"When we hear a noise, the brain analyzes the incoming stimuli, asking itself: Is that weird yammering human? Is it a syllable, a real word, just nonsense sounds? If it resembles speech, the brain conjures up the memory of how certain words sound, associates them with meaning, and furnishes instructions on how to use the muscles of the tongue, throat, lips, and mouth to dispatch a reply.

"In so-called convergence zones, cargo from the senses combines with emotions, resemblances, a tangle of memories, and other mental spices. As neural traders hobnob (wiring and firing together), they grow stronger ties in the process, establishing a quick route for future trade. The brain relies on such guilds of neurons firing in synchrony, but they don't have to be neighbors. They don't even have to share the same hemisphere. Still, they forge vast assemblies of cells. One such convergence zone in the parietal lobe, gravely damaged during Paul's stroke, is associated with drawing meaning and emotion from language, with providing music's rhythmic enchantment, numbers' clout, writing's constellations, telling left from right, directing thoughts outward to the bright spangled world, and deflecting thoughts inward to judge a feeling or hatch a plan. Adding to the carnage, adjacent cells that spur movement can be injured, too. It's the equivalent of knocking out a state's electrical grids. After that comes a cascade of silently detonating disabilities.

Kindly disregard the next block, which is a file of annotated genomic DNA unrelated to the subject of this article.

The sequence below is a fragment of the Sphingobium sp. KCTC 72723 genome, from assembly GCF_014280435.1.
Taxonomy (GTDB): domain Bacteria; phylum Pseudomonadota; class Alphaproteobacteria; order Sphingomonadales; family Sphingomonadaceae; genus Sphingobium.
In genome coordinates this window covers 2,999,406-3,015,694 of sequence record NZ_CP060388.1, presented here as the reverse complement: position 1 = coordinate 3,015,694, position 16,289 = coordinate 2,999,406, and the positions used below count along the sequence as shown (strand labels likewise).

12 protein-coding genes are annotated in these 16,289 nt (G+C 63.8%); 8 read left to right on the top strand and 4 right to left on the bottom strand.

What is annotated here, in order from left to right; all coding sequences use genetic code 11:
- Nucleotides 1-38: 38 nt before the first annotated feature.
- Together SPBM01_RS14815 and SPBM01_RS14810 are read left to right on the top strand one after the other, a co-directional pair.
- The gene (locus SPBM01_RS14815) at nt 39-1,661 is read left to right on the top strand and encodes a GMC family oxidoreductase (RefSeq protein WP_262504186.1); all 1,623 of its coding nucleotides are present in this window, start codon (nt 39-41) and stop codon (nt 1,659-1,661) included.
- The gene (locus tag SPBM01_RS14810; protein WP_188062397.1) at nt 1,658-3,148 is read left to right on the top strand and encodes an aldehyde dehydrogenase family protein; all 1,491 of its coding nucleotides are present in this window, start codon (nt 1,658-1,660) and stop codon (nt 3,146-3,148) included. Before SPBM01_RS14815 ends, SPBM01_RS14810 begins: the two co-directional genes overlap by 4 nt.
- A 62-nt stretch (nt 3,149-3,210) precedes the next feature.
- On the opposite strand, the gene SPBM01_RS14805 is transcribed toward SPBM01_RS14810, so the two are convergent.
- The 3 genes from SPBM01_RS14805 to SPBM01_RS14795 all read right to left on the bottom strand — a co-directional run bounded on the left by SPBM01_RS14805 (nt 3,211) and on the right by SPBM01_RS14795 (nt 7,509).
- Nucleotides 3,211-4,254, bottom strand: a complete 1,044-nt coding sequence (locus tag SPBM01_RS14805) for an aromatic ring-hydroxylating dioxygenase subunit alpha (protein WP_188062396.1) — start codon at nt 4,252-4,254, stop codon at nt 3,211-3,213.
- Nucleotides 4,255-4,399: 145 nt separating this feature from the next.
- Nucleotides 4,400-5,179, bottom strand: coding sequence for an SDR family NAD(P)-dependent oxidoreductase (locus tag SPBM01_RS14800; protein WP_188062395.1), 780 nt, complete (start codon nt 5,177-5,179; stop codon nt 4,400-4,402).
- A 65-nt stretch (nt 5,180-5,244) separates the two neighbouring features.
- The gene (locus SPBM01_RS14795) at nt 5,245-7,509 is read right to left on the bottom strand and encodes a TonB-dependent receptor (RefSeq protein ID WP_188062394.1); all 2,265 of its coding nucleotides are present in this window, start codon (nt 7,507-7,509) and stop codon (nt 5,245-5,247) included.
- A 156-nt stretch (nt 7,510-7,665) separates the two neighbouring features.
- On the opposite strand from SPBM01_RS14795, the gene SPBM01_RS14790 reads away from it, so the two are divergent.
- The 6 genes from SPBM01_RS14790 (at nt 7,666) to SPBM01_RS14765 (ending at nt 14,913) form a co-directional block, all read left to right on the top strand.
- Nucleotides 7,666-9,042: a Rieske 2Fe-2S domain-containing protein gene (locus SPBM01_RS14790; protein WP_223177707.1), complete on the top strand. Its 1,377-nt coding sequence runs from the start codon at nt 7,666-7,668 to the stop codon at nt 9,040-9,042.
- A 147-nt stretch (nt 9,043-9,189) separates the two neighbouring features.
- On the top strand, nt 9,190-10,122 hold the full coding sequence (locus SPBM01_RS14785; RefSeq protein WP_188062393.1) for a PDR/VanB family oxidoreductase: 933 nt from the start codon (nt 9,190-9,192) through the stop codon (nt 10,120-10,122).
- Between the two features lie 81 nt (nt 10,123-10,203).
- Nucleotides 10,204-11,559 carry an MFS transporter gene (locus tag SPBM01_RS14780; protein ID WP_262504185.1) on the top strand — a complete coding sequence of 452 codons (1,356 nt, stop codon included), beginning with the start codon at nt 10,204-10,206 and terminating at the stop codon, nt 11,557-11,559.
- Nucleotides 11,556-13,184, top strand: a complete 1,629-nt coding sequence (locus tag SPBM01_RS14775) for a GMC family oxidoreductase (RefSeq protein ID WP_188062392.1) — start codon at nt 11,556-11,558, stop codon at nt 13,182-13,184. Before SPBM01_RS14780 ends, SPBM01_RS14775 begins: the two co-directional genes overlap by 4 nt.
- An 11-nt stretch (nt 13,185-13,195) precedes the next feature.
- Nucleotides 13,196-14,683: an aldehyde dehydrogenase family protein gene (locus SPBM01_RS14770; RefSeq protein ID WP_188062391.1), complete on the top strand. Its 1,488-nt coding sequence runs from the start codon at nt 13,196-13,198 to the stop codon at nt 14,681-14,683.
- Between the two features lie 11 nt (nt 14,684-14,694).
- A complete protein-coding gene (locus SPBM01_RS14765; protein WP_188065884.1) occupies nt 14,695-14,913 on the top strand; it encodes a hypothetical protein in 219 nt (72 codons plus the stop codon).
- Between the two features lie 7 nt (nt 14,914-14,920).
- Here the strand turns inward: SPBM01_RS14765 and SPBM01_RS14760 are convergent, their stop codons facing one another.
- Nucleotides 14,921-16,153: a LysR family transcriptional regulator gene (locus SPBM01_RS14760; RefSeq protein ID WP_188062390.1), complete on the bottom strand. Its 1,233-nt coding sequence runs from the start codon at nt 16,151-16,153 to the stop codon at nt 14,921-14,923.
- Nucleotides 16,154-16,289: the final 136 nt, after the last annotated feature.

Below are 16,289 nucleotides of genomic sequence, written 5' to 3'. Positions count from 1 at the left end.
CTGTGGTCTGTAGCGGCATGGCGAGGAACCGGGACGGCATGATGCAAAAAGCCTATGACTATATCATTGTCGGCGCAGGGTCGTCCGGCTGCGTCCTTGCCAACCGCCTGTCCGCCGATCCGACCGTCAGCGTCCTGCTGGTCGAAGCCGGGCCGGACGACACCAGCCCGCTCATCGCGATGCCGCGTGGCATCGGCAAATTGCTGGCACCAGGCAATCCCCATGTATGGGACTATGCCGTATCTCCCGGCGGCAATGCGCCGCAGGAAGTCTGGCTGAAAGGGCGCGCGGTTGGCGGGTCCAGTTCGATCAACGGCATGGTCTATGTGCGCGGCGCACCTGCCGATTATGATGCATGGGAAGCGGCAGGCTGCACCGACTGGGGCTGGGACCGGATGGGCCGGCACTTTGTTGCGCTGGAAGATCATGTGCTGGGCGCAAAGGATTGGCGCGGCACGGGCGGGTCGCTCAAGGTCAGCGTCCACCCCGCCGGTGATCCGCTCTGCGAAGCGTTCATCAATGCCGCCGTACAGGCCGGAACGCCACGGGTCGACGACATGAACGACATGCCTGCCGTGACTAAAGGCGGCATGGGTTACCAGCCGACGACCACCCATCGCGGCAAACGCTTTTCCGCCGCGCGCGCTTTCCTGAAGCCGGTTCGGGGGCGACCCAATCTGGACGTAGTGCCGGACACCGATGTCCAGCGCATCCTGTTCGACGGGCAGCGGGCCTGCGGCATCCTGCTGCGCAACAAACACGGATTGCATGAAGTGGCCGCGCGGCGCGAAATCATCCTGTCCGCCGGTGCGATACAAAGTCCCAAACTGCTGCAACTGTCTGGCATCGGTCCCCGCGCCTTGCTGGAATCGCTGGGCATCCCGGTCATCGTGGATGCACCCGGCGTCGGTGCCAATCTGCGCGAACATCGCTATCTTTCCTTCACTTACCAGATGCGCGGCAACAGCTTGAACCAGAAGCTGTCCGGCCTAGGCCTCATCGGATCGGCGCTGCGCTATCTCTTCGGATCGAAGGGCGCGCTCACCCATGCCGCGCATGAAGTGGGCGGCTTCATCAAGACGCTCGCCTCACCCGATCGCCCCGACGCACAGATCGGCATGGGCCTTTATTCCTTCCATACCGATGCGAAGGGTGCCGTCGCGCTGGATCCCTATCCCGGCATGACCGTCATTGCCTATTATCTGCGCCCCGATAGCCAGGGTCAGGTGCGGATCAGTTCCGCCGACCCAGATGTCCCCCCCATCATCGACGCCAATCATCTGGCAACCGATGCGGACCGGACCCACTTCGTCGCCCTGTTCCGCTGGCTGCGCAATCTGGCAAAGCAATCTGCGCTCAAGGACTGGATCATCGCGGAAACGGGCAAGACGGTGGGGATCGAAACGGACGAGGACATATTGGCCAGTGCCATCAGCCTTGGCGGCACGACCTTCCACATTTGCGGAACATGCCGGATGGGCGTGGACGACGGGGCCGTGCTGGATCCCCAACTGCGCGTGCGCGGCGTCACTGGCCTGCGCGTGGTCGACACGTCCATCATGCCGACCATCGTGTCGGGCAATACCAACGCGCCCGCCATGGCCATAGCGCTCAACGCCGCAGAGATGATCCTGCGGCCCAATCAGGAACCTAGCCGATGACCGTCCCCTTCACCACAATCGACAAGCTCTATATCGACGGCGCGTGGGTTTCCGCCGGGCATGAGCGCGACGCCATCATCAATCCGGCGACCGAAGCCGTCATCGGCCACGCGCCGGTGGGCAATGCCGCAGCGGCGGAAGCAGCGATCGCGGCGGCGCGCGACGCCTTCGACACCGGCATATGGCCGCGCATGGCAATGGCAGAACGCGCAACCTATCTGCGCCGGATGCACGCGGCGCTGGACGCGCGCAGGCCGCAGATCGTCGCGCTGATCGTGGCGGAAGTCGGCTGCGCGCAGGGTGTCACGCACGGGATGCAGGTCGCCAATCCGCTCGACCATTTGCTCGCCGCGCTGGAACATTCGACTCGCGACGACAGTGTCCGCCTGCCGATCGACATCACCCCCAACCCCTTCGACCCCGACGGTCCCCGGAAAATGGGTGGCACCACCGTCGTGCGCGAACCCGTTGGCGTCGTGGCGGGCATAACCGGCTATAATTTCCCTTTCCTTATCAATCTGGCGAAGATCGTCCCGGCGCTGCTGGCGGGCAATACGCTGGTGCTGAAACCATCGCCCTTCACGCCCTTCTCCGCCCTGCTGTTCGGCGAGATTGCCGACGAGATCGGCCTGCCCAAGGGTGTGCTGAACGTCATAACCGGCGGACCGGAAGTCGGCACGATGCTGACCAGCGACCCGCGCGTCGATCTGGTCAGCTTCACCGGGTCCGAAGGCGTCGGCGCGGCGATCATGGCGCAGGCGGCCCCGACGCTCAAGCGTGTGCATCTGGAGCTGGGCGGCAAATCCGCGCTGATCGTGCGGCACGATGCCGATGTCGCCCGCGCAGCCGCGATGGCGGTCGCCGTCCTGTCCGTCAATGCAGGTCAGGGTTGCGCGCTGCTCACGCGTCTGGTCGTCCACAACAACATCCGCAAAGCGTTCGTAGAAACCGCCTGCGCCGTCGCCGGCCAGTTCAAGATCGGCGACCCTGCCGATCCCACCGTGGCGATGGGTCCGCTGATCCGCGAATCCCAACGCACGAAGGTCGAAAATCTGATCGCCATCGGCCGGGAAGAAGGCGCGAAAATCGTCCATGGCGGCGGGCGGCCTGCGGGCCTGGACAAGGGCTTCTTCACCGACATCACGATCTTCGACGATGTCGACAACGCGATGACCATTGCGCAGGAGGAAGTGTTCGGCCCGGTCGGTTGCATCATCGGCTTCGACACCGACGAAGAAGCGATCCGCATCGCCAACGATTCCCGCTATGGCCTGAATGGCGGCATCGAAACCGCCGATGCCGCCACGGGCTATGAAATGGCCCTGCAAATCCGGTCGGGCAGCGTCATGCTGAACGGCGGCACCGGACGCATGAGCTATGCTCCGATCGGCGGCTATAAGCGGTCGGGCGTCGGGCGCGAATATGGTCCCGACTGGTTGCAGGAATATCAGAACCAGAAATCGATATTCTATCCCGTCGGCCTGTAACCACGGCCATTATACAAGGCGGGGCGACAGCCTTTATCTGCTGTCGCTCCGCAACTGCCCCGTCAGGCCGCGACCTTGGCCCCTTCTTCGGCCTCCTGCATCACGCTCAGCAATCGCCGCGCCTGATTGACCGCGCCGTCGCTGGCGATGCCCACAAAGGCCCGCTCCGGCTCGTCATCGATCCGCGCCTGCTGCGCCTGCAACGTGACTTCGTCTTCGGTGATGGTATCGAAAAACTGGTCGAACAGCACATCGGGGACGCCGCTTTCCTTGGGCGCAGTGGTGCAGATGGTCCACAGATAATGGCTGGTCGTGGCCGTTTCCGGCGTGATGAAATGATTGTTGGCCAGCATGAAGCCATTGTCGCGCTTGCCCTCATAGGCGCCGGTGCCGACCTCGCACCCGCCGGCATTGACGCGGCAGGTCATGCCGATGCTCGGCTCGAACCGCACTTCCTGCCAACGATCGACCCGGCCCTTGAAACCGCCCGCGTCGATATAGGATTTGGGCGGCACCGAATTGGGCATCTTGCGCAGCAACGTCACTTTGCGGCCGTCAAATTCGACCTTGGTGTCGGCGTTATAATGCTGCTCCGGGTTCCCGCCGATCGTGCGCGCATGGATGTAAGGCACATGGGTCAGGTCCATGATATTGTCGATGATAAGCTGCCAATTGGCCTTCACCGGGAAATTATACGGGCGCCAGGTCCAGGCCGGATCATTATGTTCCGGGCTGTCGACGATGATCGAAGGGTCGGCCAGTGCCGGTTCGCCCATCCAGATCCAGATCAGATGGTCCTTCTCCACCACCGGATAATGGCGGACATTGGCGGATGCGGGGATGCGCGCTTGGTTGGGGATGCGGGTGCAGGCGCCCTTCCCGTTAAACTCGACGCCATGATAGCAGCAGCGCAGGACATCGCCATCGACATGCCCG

"My mind raced. In an instant, Paul had moved to a land of foreigners, whose language he didn't speak and who couldn't understand him. He'd become the unspoken, the unspeakable. In our most talkative of worlds, where lovers coo and confide, friends and family chatter, employers dictate, stores pitch, and all the ready forms of entertainment for the sedentary or sick (TV, books, doctor's office magazines, newspaper, movies) babble language. Suddenly he could not comment, share thoughts, voice feelings, describe hurts or desires, ask for help.

"Over the next day, Paul slept a lot, thank heavens, and, in a stupor, I dragged home to shower and nap, and also cancel upcoming book tour events. I needed to let the venues know so that, with any luck, people might see the last-minute 'canceled because of family illness' postings. But I still felt guilty imagining them arriving at events only to find a cryptic sign awaiting them. I emailed editors who expected work to be turned in, and canceled all assignments. My project lay in a narrow bed across the lake."